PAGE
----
Remote: Iguana Registry Adaptors

This repository contains adapters for connecting to common health services, applications and registries.

Simply add this repository from github https://github.com/interfaceware/iguana-registry-adaptors

If you need help with these or with creating your own adapter, please contact us at support@interfaceware.com.

Athena [top]

Connecting to Athena had been coming up more and more with our customers, so we decided to have a crack at creating a generic Athena adapter.

You will need your own Athena credentials, consumer key (user name) and consumer secret (password) when you want to see real data – the examples comes with credentials for a generic sandbox.

We have several  Athena example channels.

Athena – ADT CSV Writer

This channel shows read reads changed patient data using Athena Health web service adapter, and converts it to CSV format.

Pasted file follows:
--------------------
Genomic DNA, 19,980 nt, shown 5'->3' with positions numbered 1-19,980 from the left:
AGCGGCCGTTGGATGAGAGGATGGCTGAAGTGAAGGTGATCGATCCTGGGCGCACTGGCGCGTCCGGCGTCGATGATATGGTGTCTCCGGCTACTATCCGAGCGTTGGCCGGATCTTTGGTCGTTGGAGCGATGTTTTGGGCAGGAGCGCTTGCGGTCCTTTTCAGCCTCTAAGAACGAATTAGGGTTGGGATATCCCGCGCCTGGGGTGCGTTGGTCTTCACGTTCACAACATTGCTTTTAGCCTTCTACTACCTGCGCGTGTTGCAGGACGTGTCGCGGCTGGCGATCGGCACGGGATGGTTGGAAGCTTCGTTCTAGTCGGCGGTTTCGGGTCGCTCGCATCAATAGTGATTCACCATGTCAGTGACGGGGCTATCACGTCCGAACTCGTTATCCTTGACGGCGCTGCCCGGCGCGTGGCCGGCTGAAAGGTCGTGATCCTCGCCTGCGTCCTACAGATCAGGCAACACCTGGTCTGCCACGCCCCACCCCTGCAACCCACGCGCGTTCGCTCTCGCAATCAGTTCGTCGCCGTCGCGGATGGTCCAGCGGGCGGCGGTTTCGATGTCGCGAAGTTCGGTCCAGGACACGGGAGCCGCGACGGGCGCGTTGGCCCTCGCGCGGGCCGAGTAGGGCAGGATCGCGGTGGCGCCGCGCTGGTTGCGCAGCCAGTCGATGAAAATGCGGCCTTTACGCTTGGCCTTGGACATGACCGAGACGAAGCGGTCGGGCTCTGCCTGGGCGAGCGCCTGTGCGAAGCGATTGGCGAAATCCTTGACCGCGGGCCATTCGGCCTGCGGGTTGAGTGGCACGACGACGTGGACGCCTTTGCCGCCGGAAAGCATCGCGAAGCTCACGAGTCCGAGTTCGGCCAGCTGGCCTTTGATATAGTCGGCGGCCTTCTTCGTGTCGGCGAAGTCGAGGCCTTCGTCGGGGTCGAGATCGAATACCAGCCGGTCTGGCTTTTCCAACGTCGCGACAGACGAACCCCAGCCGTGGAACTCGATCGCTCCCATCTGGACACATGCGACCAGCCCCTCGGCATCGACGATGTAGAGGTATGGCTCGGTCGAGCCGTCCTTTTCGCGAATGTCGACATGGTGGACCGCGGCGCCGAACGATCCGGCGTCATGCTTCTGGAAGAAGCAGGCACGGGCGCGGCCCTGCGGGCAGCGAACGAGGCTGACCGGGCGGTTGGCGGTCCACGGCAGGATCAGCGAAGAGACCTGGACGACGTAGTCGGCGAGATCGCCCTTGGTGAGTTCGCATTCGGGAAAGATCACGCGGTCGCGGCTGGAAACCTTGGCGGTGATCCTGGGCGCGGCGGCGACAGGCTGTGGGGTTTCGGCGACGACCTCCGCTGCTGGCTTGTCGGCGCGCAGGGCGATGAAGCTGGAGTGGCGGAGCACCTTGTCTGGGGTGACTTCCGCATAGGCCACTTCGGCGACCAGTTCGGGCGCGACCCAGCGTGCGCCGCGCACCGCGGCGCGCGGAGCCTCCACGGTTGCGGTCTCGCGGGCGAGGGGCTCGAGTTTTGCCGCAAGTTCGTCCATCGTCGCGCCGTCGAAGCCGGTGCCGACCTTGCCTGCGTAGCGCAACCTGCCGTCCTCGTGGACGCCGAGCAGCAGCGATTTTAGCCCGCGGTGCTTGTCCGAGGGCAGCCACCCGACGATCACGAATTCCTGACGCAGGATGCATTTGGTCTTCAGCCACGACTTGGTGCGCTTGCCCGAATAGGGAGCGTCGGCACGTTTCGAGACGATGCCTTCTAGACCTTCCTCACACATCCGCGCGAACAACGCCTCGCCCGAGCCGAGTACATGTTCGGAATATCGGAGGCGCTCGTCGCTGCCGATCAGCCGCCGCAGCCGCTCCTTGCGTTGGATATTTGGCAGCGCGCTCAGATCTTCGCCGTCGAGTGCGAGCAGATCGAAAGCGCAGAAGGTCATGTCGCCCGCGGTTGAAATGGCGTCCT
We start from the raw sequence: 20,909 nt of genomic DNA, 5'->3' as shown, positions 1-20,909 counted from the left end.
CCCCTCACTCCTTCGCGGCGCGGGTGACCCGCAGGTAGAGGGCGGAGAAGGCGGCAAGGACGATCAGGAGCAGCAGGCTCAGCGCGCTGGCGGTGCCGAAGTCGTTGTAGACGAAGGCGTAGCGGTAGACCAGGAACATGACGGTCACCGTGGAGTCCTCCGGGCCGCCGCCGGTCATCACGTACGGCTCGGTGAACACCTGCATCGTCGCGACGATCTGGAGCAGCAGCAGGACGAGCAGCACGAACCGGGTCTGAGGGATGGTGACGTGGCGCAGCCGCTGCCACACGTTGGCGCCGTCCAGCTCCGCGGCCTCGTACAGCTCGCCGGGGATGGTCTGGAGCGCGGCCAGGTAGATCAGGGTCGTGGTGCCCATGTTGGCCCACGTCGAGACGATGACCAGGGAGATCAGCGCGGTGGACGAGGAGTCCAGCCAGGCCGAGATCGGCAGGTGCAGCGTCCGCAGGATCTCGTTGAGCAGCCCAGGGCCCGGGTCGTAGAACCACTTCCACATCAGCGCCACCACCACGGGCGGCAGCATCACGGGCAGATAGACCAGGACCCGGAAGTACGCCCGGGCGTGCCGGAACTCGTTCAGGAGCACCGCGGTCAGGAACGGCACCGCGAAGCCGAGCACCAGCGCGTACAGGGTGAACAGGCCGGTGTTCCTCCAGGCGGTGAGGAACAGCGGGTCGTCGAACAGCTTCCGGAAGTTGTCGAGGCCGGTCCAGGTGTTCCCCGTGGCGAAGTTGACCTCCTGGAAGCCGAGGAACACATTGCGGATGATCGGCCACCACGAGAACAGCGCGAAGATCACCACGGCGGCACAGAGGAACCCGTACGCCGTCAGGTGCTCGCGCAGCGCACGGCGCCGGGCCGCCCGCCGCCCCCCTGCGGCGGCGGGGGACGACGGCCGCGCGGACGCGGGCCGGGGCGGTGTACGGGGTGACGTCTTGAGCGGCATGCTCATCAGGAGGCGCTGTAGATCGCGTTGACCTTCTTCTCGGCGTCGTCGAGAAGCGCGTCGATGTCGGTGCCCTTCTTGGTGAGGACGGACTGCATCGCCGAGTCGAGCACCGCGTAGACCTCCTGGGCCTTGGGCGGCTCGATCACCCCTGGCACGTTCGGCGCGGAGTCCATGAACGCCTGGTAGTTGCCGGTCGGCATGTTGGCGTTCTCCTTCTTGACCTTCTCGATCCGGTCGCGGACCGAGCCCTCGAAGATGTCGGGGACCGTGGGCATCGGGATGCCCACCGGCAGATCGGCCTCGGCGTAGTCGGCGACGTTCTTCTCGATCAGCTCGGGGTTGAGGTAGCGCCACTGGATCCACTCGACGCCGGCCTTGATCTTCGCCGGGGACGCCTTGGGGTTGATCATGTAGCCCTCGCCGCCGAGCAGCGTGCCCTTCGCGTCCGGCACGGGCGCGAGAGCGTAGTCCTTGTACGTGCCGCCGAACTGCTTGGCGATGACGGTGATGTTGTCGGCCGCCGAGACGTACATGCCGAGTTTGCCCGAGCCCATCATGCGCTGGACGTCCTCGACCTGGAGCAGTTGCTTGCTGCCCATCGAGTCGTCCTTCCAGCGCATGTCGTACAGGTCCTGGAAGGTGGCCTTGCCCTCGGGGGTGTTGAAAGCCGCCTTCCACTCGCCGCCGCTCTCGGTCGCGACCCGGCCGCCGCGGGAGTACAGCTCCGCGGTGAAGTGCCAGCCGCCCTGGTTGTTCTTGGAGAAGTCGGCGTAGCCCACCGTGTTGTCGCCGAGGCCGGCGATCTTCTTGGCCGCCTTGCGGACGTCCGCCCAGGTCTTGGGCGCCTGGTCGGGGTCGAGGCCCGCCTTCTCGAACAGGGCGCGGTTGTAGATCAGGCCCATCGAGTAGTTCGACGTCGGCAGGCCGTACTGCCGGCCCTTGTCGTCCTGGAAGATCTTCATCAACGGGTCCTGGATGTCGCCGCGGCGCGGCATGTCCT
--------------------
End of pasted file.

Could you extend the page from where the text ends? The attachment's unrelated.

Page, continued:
Athena adapter

This channel shows an example Athena Health web service adapter, that uses a wrapper for the Athena RESTful web API.

This channel doesn’t actually do very much with the Athena API. You may prefer to start with the Athena ADT Watcher.

Athena ADT Watcher

Watches an Athena instance for new/updated patient records. When it sees one it pushes the patient ID into the queue for the channel, which then triggers the To Translator destination component to save patient information to a database.

Because the sandbox Athena offers does not provide a way to see changed patient records, the example cheats and queries a list of male patients with the last name “Smith”.

You can use this channel as a template for watching Athena, and adapt the processing in the To Translator to match your own requirements. For example, you can send to LLP,  to a web service, or FTP, etc., etc.